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How is the strong dollar affecting gold purchases in India?

Indians are breaking records in the amount of privately owned gold now, but the strong dollar is not helping.

Indians, along with the Chinese, are the nations that are the largest consumers of gold. India is now in the midst of the annual festive season when most gold is bought for households. However, this is being affected by the strong dollar and this is not benefiting the local gold market.

So this year we are not seeing a regular slight increase in gold prices coupled with strong demand, instead, we are seeing prices falling.

Indians are most in favor of 24-carat gold which has been steadily declining in price over the last week. Now the price is slightly below $62 (Rs 5100). This is good news for small consumers as they can buy cheaper but high inflation is in the way and may reduce purchases significantly.

How is inflation affecting gold buying?

Inflation in India is now 7.4%, which is influencing consumers to be more watchful of their purchases. Of course, since gold is not a basic necessity of life, people choose to buy food or pay for utilities rather than buy gold. This is causing a shortage of buyers and retail prices are surprisingly falling.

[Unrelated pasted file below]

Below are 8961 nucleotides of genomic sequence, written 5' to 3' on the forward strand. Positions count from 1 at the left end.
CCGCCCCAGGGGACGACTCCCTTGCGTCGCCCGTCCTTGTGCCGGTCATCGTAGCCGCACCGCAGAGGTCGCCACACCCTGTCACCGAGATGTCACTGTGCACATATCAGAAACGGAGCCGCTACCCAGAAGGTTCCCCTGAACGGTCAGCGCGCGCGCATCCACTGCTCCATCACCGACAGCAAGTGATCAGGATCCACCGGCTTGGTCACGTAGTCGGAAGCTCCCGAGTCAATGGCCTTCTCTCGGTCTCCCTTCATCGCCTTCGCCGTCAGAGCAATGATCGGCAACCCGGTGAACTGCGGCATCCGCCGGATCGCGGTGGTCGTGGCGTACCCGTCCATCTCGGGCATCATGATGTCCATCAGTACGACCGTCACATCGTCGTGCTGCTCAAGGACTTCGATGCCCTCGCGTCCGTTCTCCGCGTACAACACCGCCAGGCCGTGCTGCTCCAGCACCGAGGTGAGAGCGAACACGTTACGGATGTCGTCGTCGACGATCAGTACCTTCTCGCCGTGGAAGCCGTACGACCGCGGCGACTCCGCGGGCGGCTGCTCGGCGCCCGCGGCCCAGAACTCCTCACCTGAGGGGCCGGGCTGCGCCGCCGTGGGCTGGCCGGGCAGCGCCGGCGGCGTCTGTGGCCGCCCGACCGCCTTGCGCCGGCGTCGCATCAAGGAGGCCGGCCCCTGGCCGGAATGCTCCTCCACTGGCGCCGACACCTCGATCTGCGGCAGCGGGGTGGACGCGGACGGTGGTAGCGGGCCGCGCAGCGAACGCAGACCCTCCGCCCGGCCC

Since inflation is high almost everywhere in the world and the economic situation in the stock and bond markets seems risky, more and more investors are investing in gold. However, international gold prices are denominated in dollars. And as the dollar continues to strengthen, the price of gold is suffering the consequences.

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Following the release of disappointing economic data in the US, along with a big rise in the dollar index and US bond yields, the markets had a bad week. Overall, the past week was one of the worst for gold in recent months.

Indian gold prices are dollar dependent

In early October, we saw a reduction in gold supply to India and instead a greater focus on supply to, for example, China and Turkey. These markets were more lucrative and offered better premiums. This caused fears of a gold shortage in India. In that case, Indians might have to pay a much higher price just in time for the festive season, which they probably could not afford largely because of the inflation described above.

This situation has shown us how much the price of gold, and in this case especially in India, is influenced by interest rates in the US and the relationship of the dollar to the Indian rupee.

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As more rate hikes are expected in the US, we can probably expect another similar scenario going forward. However, it depends on how the situation between India and currently more lucrative markets like China can be reconciled.

Bruno is an Investment enthusiast with several years of experience in the industry. He enjoys following the latest news and technology trends...


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